Bafta winning children’s indie Sixteen South has opened a new, four-floor animation studio in the heart of Belfast to accommodate the growth of the business and the company’s production slate.  

The £1m building was officially declared open by Northern Ireland’s First Minister, Arlene Foster, and deputy First Minister, Martin McGuinness, at a special ceremony.
 
With 7,500 square feet and room for 110 seats, the new studio can host four productions in-house and has a dedicated recording studio, dubbing suite, six edit rooms and a finishing suite.  
 
The company is currently in production with a second series of its mixed animation series Lily Driftwood Bay and is about to start production on a new series  Claude (52 x 11’) for Disney EMEA, Australia and New Zealand.  
 
First Minister, Arlene Foster said: “The move by Sixteen South to this new animation studio represents a £1m investment and commitment to the sector and marks the next chapter of the Sixteen South success story.
 
“The creative industries in Northern Ireland contribute over £329 million to the local economy and I, and my Executive colleagues are committed to support further growth in this sector.  The development of the Film & TV industry remains a crucial part of the creative economy in Northern Ireland and while other large-scale productions can sometimes be seen as taking the plaudits, it is appropriate to highlight that the animation sector here is extremely buoyant with our animated productions far reaching and screened globally."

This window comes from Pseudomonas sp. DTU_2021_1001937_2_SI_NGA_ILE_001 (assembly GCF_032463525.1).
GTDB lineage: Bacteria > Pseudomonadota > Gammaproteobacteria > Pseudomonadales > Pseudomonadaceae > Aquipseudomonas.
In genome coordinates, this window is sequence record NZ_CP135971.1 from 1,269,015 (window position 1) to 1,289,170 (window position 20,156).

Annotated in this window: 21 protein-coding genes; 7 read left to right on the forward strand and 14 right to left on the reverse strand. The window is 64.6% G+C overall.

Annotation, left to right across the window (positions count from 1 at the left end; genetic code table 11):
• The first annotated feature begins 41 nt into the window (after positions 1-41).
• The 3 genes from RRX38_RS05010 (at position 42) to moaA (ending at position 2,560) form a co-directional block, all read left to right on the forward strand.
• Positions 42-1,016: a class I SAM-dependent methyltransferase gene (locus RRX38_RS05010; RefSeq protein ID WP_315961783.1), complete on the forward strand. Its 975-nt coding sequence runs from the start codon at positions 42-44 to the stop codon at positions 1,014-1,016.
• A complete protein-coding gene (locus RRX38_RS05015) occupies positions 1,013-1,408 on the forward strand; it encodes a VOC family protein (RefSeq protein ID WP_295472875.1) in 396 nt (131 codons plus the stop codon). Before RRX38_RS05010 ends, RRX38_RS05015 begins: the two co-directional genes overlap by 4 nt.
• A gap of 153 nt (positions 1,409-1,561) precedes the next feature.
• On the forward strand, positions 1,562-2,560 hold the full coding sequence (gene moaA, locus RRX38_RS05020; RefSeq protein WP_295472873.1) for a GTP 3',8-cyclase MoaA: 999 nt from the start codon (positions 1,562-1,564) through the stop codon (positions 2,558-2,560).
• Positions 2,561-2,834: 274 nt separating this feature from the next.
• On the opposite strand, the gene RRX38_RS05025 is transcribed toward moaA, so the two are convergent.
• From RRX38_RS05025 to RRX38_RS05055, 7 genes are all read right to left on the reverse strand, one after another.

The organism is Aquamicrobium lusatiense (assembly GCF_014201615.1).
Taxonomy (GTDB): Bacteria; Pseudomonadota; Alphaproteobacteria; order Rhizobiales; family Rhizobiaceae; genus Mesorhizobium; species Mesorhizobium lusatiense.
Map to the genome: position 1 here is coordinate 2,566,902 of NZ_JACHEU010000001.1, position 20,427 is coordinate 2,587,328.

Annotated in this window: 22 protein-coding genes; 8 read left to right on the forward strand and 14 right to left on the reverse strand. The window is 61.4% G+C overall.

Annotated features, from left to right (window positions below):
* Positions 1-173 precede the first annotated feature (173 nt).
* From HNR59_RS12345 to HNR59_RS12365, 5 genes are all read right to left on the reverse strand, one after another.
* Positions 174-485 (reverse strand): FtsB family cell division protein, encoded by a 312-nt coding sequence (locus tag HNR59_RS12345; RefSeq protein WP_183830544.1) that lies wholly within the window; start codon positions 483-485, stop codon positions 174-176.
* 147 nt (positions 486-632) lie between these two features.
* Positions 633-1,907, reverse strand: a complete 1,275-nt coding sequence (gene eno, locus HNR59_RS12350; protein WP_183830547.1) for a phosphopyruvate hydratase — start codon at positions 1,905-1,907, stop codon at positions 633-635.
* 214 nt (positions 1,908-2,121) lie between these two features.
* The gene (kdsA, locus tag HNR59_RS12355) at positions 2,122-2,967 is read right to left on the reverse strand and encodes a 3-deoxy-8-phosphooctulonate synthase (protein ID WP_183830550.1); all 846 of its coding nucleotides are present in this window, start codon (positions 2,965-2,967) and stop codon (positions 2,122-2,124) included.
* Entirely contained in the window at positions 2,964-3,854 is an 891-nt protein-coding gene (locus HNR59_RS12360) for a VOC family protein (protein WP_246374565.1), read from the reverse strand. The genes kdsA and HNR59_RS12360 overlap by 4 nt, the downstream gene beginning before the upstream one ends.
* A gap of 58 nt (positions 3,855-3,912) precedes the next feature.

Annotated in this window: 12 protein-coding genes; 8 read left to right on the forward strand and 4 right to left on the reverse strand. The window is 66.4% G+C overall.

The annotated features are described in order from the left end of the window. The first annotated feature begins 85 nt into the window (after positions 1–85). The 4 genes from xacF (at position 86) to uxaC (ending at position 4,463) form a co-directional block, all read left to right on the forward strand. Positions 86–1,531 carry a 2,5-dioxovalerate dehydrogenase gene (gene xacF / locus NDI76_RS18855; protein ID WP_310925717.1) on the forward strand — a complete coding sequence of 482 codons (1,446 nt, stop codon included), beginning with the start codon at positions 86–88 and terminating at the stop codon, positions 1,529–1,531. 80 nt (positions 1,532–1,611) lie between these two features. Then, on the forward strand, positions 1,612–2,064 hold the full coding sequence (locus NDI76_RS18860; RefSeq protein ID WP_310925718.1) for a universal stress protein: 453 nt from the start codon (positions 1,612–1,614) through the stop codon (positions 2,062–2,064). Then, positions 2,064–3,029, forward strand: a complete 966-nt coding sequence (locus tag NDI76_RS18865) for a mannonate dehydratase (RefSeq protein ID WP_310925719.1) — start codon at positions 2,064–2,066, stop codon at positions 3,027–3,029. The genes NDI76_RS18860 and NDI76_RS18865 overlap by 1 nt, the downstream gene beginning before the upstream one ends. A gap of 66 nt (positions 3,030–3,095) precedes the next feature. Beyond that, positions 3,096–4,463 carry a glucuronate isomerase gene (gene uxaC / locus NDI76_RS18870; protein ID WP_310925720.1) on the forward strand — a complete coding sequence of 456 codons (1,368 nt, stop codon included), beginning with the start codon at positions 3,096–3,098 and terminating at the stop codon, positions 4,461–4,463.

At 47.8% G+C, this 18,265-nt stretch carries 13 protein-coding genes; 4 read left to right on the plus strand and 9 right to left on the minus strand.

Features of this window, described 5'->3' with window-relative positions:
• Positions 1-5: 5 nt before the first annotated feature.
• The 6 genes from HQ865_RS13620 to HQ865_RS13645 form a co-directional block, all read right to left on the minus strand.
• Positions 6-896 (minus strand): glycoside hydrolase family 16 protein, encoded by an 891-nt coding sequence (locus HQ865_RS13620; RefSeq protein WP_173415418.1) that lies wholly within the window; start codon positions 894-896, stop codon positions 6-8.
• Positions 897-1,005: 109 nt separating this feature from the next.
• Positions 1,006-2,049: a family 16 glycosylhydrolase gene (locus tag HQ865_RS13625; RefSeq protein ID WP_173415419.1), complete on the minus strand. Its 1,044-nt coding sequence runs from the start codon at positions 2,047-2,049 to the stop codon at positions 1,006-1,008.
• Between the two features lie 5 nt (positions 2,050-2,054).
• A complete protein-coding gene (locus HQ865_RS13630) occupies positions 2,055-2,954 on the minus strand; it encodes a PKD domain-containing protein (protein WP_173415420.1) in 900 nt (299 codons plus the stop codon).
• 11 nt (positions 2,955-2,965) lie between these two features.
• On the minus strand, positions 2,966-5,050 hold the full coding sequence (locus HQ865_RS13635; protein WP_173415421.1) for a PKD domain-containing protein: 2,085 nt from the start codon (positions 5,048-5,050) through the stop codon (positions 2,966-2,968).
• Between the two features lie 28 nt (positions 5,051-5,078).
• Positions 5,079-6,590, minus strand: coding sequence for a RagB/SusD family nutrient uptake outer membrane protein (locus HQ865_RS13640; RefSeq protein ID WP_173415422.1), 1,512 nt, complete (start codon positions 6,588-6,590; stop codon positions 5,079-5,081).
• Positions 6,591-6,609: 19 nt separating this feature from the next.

The deputy First Minister, Martin McGuinness said: “For EMMY nominated and BAFTA winning children’s television production company Sixteen South to invest £1 million in this state of the art animation studio in Belfast as part of a relocation to a larger 7,500 square foot premises is a real boost to the local creative industry.
 
“This relocation is about more than opening an animation studio. Rooted in the local creative industry this move signals the scale of Sixteen South’s global appetite, drive and determination. This new studio is hugely exciting, not just for the 100 people who will work here but for our entire creative industry."
 
Colin Williams, Founder and Creative Director of Sixteen South, said:  “We were delighted to welcome the First and deputy First Minister to officially open our new Belfast studio.  In 1884, this building was home to the Clarence Finishing Company, a leading exporter of the finest linen handkerchiefs.  Today, we’re proud that it’s the home to one of the city’s new industries, where we make television for children in every country.”
 
 

Jon Creamer